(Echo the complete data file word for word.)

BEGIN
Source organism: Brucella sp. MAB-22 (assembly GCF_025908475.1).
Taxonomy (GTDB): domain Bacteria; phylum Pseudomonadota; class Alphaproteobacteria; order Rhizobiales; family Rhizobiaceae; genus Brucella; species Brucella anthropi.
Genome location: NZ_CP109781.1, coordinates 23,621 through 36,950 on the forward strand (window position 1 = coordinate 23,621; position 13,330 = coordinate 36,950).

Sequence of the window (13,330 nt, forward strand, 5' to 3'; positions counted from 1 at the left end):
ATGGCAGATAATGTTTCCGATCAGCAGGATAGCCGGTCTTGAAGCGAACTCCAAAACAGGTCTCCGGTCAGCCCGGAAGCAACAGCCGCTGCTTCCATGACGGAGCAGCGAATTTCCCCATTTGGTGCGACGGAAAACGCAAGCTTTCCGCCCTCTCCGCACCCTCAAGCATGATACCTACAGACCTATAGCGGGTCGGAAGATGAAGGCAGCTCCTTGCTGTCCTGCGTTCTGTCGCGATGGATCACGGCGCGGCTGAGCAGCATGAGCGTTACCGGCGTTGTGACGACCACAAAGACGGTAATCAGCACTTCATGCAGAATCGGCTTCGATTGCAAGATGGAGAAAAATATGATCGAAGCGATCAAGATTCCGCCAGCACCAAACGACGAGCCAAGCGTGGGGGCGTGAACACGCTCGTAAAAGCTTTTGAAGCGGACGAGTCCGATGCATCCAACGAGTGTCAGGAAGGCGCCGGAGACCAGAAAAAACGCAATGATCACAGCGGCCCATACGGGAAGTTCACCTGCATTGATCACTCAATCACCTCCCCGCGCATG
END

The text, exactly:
Source organism: Brucella sp. MAB-22 (assembly GCF_025908475.1).
Taxonomy (GTDB): domain Bacteria; phylum Pseudomonadota; class Alphaproteobacteria; order Rhizobiales; family Rhizobiaceae; genus Brucella; species Brucella anthropi.
Genome location: NZ_CP109781.1, coordinates 23,621 through 36,950 on the forward strand (window position 1 = coordinate 23,621; position 13,330 = coordinate 36,950).

Sequence of the window (13,330 nt, forward strand, 5' to 3'; positions counted from 1 at the left end):
ATGGCAGATAATGTTTCCGATCAGCAGGATAGCCGGTCTTGAAGCGAACTCCAAAACAGGTCTCCGGTCAGCCCGGAAGCAACAGCCGCTGCTTCCATGACGGAGCAGCGAATTTCCCCATTTGGTGCGACGGAAAACGCAAGCTTTCCGCCCTCTCCGCACCCTCAAGCATGATACCTACAGACCTATAGCGGGTCGGAAGATGAAGGCAGCTCCTTGCTGTCCTGCGTTCTGTCGCGATGGATCACGGCGCGGCTGAGCAGCATGAGCGTTACCGGCGTTGTGACGACCACAAAGACGGTAATCAGCACTTCATGCAGAATCGGCTTCGATTGCAAGATGGAGAAAAATATGATCGAAGCGATCAAGATTCCGCCAGCACCAAACGACGAGCCAAGCGTGGGGGCGTGAACACGCTCGTAAAAGCTTTTGAAGCGGACGAGTCCGATGCATCCAACGAGTGTCAGGAAGGCGCCGGAGACCAGAAAAAACGCAATGATCACAGCGGCCCATACGGGAAGTTCACCTGCATTGATCACTCAATCACCTCCCCGCGCATG